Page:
Have Rudy and Desi’s siblings had a less carefree childhood?  The answer would be yes, but it has been no less joyous. I see the older three still investing in their siblings, even though they are grown up and moved out, with very full lives of their own.  I see their faces light up, still, at the accomplishments of their siblings.  I see them melt with a tender hug  from Desi, or when they see her playing some sweet game. Their siblings with Down syndrome have brought them frustration, aggravation, and chaos.  But they have also brought abounding love, joy, laughter, and understanding.


In their own words:

The next statements are from real siblings of kids with Down syndrome


Dallas Racicot (19)

Sister to Rudy and Desi:

“Having siblings with Downs Syndrome is something else. It’s not all traumatically awful like some people say, but it’s definitely not all sunshine and roses with sweet hugs and sunshine like some people portray it. I can not explain to you how frustrating it was to teach myself that no, the 6 year old dragging me to the ground by my hair or spitting on, or chucking endless objects at me is not the spawn of Satan, and just plain mean. My brother could not comprehend that I was hurt by these things, he could understand the dramatic humorous effect though. on that note, I think my brother’s understanding of love is so far past any person of greater “intellect”. I think that in general, people complicate, are stingy with, and abuse love. The simplicity and freely given love that my brother and others with Down syndrome have is something so unique and pure, un-judgmental, and understanding. So, having a brother (and ‘lil baby sister) with Down syndrome has caused a lot of tears and frustration, but more laughs, hugs and love than most people get in a lifetime, and I couldn’t trade it for the world ” ∼ Dallas Racicot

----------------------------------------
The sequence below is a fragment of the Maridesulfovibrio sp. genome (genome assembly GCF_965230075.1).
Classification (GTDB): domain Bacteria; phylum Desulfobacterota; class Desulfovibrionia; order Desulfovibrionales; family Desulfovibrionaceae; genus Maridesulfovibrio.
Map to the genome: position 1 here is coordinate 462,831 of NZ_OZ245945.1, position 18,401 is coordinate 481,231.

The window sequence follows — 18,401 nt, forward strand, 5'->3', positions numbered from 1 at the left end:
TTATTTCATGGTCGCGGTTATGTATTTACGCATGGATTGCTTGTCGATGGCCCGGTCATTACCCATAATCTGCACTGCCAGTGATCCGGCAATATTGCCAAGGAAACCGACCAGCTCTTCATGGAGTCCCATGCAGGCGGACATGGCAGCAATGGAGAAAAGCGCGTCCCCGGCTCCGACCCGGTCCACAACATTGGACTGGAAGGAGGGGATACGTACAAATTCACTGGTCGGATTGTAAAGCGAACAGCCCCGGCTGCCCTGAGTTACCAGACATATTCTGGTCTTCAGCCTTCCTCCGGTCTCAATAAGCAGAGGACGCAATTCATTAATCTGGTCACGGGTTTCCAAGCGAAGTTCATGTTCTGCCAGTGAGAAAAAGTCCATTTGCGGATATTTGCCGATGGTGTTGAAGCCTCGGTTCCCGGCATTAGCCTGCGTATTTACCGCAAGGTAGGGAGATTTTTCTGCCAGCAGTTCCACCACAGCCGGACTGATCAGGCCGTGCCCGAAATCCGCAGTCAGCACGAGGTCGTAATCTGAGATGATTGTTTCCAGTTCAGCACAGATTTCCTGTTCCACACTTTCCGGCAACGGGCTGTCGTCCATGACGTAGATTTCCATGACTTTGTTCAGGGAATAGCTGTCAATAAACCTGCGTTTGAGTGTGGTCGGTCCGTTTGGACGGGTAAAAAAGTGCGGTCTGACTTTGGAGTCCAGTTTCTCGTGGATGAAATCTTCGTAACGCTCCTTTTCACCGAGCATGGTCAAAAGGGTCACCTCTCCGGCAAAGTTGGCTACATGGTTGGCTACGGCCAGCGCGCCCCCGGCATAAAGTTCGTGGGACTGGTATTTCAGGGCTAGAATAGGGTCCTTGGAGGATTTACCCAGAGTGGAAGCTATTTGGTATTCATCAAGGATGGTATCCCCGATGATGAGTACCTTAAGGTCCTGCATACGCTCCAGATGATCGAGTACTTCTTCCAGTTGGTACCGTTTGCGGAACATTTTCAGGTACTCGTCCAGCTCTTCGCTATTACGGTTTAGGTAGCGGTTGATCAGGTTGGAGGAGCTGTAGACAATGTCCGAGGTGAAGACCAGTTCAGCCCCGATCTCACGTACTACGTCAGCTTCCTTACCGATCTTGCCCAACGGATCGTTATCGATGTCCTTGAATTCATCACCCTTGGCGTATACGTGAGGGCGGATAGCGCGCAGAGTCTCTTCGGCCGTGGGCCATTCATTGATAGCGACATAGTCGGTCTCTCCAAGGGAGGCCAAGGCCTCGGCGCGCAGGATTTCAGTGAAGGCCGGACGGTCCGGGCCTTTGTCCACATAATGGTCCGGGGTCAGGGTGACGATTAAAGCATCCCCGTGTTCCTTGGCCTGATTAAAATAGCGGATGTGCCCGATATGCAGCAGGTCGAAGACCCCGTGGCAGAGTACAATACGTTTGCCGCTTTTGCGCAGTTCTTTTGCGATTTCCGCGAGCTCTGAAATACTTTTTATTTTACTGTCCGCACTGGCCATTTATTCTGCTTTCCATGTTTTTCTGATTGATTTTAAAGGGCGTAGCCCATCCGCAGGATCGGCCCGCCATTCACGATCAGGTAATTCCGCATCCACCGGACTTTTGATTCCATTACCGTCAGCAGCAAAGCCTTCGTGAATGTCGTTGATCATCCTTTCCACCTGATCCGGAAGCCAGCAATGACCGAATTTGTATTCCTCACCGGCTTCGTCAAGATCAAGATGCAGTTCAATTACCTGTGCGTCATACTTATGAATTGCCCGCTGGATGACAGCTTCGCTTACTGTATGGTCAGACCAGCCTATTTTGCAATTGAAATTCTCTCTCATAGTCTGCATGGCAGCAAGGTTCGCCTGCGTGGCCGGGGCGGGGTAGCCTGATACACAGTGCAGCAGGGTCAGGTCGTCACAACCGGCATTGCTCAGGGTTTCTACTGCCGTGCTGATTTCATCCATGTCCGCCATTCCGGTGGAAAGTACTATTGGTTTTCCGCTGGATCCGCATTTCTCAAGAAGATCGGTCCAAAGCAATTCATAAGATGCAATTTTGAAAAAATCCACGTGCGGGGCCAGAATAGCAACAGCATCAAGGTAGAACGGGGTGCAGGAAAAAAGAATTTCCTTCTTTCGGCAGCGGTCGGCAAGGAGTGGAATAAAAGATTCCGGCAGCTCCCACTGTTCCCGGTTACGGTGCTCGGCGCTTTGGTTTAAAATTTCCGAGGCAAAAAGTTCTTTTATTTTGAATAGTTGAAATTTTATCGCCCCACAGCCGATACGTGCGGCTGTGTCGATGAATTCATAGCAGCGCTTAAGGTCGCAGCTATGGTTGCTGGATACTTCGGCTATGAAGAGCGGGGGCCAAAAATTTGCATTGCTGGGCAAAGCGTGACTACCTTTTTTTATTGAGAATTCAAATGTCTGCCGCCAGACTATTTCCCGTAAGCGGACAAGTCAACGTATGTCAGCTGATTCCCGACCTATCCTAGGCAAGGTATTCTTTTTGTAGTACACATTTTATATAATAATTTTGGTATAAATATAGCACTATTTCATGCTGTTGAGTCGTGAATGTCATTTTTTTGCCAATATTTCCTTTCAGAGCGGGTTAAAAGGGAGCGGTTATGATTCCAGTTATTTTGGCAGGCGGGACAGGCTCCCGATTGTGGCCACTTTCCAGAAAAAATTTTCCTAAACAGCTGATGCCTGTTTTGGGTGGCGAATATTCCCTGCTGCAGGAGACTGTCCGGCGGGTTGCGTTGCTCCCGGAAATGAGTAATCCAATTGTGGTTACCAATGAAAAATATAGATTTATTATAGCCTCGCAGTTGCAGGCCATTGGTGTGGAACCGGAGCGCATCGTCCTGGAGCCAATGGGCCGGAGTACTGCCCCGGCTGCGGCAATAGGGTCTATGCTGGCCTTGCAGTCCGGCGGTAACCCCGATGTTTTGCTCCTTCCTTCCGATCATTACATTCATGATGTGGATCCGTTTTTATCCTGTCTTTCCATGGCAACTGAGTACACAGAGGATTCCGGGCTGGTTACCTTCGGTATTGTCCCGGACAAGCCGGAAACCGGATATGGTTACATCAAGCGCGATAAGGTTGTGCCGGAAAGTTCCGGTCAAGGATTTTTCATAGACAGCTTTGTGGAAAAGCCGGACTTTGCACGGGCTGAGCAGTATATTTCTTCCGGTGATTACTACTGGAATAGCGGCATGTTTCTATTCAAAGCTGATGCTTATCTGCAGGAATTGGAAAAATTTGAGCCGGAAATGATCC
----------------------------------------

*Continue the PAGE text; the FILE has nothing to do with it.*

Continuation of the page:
Dallas – Rudy – Katie


By Eva Racicot:

Sister to Rudy and Desi

“Having a brother and sister with Down’s syndrome is one of the most frustrating and challenging things; but it is also more beautiful, joyful, encouraging, and precious than your heart can stand sometimes. ”     ∼ Eva Racicot


Eva with Rudy

Eva with Desi

Jack Marshall  (14)
brother to George (who is 10 and has Down Syndrome as well as registering high on the Autism spectrum):
“Having a brother with down syndrome and autism is really challenging. Sometimes you just wish you had a normal brother. But it’s a blessing to have a brother even if he doesn’t talk. I am very happy to have George as my brother.”   ~Jack

Sam and Jack Marshall with their brother, George

George’s 10th birthday!

Sam Marshall (16)
brother to George (who is 10 and has Down Syndrome as well as registering high on the Autism spectrum):
“Having a brother with special needs can be frustrating at times and sometimes it is hard to appreciate him. But at other times he can be really sweet  and loving and helps me appreciate how blessed I am.”   ~Sam


Their mother, Yvonne writes about George, and her experiences with therapeutic play.  She works tirelessly to bring out the best George. You can read more about natural play therapy and more at her blog.

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A great book for Siblings:
Let’s paint the octopus red